Bernanke prods Congress, defends policy path


He underlined the Fed’s commitment to providing stimulus to the economy for as long as it needs it, but said monetary policy can only do so much if Congress continues to allow the cuts from sequestration while failing to address the deepening deficit.

"My suggestion to Congress is to consider possibilities that involve somewhat less restraint in the near term and more action to make sure we are on a sustainable path in the long run," he said.

House members clearly recognized that Wednesday’s hearing could be their final session with Bernanke. President Obama has signaled that he won’t appoint Bernanke to a third term, and some of the Fed chief’s actions and statements indicate he’s eyeing the exits.

Several of the lawmakers took a minute on Wednesday to recognize Bernanke’s role in helping to steer the country through the financial crisis and the recession that it caused.

Some of those acknowledgments came with heavy caveats from lawmakers who have been wary of the Fed's foray into unprecedented policy moves.

"I suspect that history will record that at a very perilous point at our nation's economic history, that you acted boldly and decisively and creatively — very creatively, I might add," said Chairman Jeb Hensarling (R-Texas).

Rep. Emanuel Cleaver (D-Mo.) said many of the comments made the hearing sound like a "eulogy" for the Fed chief, and several Democrats said they still held out hope that Bernanke would stay on the job beyond the close of his second term at the beginning of 2014.

For his part, Bernanke launched a spirited defense of the Fed's policies under his watch, which have come under closer scrutiny after he suggested central bank officials were plotting how to exit from the massive stimulus policies the Fed has pursued since the economy turned south.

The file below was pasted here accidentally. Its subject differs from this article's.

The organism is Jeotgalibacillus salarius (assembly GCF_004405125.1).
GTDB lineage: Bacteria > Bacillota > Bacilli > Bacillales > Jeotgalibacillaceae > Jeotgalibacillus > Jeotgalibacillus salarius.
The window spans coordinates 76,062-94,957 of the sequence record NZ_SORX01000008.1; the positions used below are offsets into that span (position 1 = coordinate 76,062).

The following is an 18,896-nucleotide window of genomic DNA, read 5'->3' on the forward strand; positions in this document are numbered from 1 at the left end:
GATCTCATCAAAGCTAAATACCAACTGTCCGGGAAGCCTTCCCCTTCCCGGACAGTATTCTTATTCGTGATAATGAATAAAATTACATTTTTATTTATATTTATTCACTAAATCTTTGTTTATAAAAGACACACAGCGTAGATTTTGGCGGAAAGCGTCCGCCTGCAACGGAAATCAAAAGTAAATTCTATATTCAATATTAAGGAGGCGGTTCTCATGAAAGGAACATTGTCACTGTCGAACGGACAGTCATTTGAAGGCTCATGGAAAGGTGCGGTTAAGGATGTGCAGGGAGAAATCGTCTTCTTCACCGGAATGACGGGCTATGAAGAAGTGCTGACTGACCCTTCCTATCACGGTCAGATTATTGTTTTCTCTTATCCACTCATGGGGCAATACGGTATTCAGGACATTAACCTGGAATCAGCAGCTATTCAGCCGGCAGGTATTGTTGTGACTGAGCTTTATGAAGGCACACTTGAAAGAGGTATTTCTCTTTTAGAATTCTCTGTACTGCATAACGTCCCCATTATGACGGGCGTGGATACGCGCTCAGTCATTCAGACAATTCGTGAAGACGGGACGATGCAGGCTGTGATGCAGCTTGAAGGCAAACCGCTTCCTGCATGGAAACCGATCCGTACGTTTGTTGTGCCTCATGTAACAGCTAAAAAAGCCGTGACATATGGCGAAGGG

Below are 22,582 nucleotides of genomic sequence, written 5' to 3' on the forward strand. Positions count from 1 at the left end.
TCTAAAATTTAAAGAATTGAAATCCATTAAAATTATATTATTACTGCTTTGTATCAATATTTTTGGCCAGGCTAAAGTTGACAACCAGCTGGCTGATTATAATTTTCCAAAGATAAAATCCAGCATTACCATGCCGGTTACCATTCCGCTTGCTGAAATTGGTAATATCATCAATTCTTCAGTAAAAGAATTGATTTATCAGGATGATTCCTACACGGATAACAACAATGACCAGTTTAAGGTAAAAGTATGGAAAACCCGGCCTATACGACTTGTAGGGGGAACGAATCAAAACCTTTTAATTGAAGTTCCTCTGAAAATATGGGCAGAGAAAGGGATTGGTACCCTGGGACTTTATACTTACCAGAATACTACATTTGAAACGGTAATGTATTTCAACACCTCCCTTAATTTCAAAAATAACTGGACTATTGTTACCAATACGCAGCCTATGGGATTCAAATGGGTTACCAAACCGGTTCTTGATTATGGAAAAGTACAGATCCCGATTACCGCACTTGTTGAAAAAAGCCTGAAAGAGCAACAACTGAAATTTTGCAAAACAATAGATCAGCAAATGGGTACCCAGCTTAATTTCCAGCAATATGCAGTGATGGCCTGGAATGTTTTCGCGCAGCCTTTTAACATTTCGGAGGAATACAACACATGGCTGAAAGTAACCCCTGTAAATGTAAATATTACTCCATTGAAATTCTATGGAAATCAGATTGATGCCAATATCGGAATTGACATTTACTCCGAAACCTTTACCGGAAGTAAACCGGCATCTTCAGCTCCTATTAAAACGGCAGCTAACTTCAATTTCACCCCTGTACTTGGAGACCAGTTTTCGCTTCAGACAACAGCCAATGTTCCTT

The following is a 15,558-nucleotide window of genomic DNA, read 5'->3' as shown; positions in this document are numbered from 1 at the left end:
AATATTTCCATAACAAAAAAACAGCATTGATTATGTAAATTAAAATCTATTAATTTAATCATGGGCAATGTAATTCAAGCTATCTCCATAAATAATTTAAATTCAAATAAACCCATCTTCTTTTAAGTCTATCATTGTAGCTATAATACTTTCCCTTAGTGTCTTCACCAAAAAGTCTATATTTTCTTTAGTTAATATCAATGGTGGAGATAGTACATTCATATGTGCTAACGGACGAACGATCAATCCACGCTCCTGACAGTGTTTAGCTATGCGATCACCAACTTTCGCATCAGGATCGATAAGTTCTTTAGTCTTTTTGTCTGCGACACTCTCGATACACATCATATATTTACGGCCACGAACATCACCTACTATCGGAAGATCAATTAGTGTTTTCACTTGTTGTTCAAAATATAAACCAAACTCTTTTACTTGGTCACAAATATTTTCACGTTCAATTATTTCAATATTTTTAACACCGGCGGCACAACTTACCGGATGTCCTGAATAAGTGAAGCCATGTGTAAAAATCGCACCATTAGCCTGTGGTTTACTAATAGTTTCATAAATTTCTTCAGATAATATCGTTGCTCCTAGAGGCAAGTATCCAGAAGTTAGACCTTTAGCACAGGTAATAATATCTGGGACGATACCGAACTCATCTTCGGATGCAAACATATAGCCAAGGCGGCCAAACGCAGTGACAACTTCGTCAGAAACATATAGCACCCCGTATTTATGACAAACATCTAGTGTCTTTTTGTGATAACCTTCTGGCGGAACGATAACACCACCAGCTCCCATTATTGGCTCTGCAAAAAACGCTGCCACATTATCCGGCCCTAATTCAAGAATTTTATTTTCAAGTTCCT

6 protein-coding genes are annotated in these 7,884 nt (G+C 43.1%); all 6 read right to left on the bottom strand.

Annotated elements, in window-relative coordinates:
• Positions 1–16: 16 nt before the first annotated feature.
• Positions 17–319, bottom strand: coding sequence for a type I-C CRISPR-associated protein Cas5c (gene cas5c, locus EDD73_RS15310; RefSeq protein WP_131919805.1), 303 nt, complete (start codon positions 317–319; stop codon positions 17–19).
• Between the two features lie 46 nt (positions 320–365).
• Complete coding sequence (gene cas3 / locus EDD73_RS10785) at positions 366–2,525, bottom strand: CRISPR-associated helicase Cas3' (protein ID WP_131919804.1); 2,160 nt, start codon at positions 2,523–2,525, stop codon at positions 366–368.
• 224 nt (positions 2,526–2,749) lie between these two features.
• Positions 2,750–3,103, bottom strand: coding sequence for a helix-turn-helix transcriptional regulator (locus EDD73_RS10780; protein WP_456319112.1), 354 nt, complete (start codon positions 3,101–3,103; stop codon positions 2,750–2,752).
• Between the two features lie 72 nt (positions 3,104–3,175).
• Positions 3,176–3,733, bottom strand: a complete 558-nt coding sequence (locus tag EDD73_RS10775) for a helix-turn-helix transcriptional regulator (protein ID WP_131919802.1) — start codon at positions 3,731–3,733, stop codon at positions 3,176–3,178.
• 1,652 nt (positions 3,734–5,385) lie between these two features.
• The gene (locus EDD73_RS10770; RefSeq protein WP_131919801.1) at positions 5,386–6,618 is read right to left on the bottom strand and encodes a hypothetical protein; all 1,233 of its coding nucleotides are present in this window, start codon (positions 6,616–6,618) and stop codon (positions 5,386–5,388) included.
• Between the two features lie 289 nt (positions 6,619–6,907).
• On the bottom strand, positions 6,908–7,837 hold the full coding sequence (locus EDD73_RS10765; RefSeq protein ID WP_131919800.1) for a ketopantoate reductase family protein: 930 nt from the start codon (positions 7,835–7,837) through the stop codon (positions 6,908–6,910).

Following the most recent Fed meeting, Bernanke told reporters that, if the economy proceeds as expected, the Fed could begin shrinking the size of its monthly bond purchases, and ultimately halt them sometime in the middle of 2014. The Fed, in its latest round of "quantitative easing," is buying $85 billion worth of bonds a month in a further bid to lower borrowing costs.

But Bernanke's explanation roiled markets, leading to a spike in mortgage rates and the worst days for the stock market of the year.

Since then, Fed officials have sought to downplay any potential exit, emphasizing that they have no plans to step off the gas until they see strong economic data that justifies it.

Bernanke echoed that position Wednesday, going so far as to say the Fed could actually ramp up its purchases if the economy slowed enough, and that its future policy plans "are by no means on a preset course."

As chairman, Bernanke has pushed the Fed to offer far more information to the public than ever before. His explanation of future tapering of bond purchases came at a press conference — a new ritual that he started and could become part of his legacy if the next Fed chairman follows suit.

Bernanke defended his push for more open operations, warning that keeping Fed thinking under wraps could push markets to misinterpret the bank’s signals.

"I continue to believe that we should do everything we can to apprise markets and the public of our plans," he said. "The markets are beginning to understand our message, and the volatility has obviously moderated."